Joe Friel’s Quick Guide to Setting Zones

Joe Friel’s Quick Guide to Setting Zones

Make sure you’re hitting the right intensity for every workout.

How do I set My Training Zones?

    • For cycling, running and swimming, you’ll need to determine your lactate threshold by performing a 30-minute time trial (or one of these alternative tests).
    • Once you have established your lactate threshold, you can input your target values (in terms of heart rate, power, or pace) into TrainingPeaks.
    • This will allow you to plan the intensity of your workouts to reach your goals without suffering burnout.
    • You will also be able to accurately track your fitness, form, and fatigue using our threshold-based training stress score (TSS) and the Performance Management Chart.

You’ve probably heard athletes discussing their training zones when describing workouts. It’s easy to dismiss the zone chatter as just endurance nerd-speak, but you shouldn’t. If you want to get fitter, faster, you need to know what zones are, and how to use them.

What are Training Zones?

In order to specify exactly how hard to train in a sport, you can break your efforts into levels, or zones, ranging from extremely easy to extremely difficult. Many zone systems exist, but what (almost) all of them have in common is that they pick a parameter (like heart rate, power, or pace) and use it to describe varying degrees of workout intensity as a percentage of a threshold. 

Threshold refers to the “lactate threshold” or the point at which your body switches from aerobic to anaerobic. Below threshold, you’re generally going easy, with harder, shorter efforts pushing you above threshold. If you know your threshold and corresponding zones, you can target specific intensities and durations for maximum physiological benefit. 

How do I Set my Training Zones?

The first step to configuring your training zones is figuring out your threshold. Don’t skip this step! Every athlete will have a different threshold, and it is necessary for TrainingPeaks to calculate important metrics like Training Stress Score (TSS), which tells you how hard your workouts are. If you’re not sure how to find and set your threshold, don’t worry! This article will get you started. 

Once you’ve determined your threshold, it’s time to set your zones in TrainingPeaks, which again are based on percentages of your threshold. You or your coach can run the calculations, or TrainingPeaks can do them for you. Here are some step-by-step instructions on how to set your zones. 

  1. Open the TrainingPeaks mobile app
  2. Click settings
  3. Click zones
  4. Choose either heart rate, pace, or power
  5. Enter your threshold value
  6. Choose ‘Calculate New Zones’Click ‘more.’
  7. Your new threshold and zones will be displayed

TrainingPeaks offers many zone systems based on various methodologies. Here are a few ways to pick the right one for you:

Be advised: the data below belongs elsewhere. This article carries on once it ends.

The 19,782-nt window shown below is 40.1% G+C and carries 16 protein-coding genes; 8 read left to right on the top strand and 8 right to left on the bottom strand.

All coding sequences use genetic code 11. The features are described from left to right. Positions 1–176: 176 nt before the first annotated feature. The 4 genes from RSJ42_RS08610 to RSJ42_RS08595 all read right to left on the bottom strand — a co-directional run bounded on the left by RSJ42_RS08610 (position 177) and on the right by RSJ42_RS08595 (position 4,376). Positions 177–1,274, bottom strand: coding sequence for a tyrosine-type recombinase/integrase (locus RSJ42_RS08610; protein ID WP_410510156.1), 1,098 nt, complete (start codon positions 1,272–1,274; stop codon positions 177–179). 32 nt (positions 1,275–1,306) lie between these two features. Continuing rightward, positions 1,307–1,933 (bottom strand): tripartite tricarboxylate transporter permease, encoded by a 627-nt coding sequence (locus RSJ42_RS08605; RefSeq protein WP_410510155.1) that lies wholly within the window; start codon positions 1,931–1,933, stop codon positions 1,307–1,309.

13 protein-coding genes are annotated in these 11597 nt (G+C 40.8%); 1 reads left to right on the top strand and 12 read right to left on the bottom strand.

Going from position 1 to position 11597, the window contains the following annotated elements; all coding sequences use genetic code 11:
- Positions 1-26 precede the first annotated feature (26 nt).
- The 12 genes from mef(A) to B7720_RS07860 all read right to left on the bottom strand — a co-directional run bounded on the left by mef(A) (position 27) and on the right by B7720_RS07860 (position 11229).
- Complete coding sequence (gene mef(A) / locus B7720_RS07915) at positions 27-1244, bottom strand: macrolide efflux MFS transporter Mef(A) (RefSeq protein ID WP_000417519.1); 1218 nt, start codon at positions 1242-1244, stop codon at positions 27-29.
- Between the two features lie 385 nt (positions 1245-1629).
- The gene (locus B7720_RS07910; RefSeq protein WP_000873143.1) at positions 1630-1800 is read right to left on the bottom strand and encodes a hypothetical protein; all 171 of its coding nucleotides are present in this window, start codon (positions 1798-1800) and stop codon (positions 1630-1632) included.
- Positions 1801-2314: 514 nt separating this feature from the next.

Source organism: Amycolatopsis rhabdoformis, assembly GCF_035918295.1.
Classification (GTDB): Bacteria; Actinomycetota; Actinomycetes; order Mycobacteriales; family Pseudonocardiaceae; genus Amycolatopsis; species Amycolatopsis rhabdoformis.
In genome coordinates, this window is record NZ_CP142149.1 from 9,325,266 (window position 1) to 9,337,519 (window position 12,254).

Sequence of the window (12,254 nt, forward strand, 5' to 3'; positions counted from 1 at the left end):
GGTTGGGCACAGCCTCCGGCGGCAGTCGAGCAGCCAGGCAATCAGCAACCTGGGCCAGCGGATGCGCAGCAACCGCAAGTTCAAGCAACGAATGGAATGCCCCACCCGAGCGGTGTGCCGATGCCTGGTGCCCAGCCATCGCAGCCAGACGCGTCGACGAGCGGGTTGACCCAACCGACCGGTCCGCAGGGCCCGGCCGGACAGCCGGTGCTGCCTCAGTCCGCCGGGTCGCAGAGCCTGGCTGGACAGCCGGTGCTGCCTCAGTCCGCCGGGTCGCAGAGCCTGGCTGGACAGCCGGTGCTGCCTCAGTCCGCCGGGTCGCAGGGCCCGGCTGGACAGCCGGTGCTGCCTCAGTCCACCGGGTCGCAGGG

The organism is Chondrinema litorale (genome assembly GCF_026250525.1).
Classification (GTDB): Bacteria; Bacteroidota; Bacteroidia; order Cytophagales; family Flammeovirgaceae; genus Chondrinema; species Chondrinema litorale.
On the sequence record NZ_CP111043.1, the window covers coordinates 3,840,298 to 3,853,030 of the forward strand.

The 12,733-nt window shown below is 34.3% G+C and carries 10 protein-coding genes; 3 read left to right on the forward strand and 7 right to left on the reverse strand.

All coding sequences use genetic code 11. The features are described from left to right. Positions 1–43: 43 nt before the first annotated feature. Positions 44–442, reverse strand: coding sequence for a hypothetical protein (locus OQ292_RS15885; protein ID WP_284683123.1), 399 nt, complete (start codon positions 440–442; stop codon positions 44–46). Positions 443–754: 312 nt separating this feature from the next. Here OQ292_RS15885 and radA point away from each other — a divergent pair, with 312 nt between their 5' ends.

• If you’ve purchased a training plan, use the zone system recommended in that plan. 
  • If you have a coach, ask them which system they use. 
  • If you’re coaching yourself, review this article to learn about the various  zone system calculations, and select the one that sounds best to you! 

Once you’ve set your zones, you’re ready to do structured workouts with the confidence that you’re going hard (or easy) enough to reach your goals!

Below you can learn more about the original TrainingPeaks methodology behind zones, and how to adjust each for your preferred sport and parameter. The following was originally published on, in Joe Friel’s blog. Copyright 2009 by Joe Friel.

Setting Heart Rate Zones (Running and Cycling)

Step 1

Determine your lactate threshold heart rate (LTHR) with a short test. (Do not use 220 minus your age to find max heart rate as this is as likely to be wrong as right.) This LTHR test is best done early in the Base and Build periods.

To find your LTHR do a 30-minute time trial all by yourself (no training partners and not in a race). Again, it should be done as if it was a race for the entire 30 minutes. But at 10 minutes into the test, click the lap button on your heart rate monitor. When done, look to see what your average heart rate was for the last 20 minutes. That number is an approximation of your LTHR.

I am frequently asked if you should go hard for the first 10 minutes. The answer is, “Yes, go hard for the entire 30 minutes.” But be aware that most people doing this test go too hard the first few minutes and then gradually slow down for the remainder. That will give you inaccurate results. The more times you do this test the more accurate your LTHR is likely to become as you will learn to pace yourself better at the start.

Step 2

Input your threshold value into your TrainingPeaks account. TrainingPeaks allows you to calculate your heart rate zones for many different endurance sports. For triathletes, it is important to set your threshold for both the bike and run as your zones for each will be slightly different. When you upload your workout, TrainingPeaks will automatically use the zones for that sport.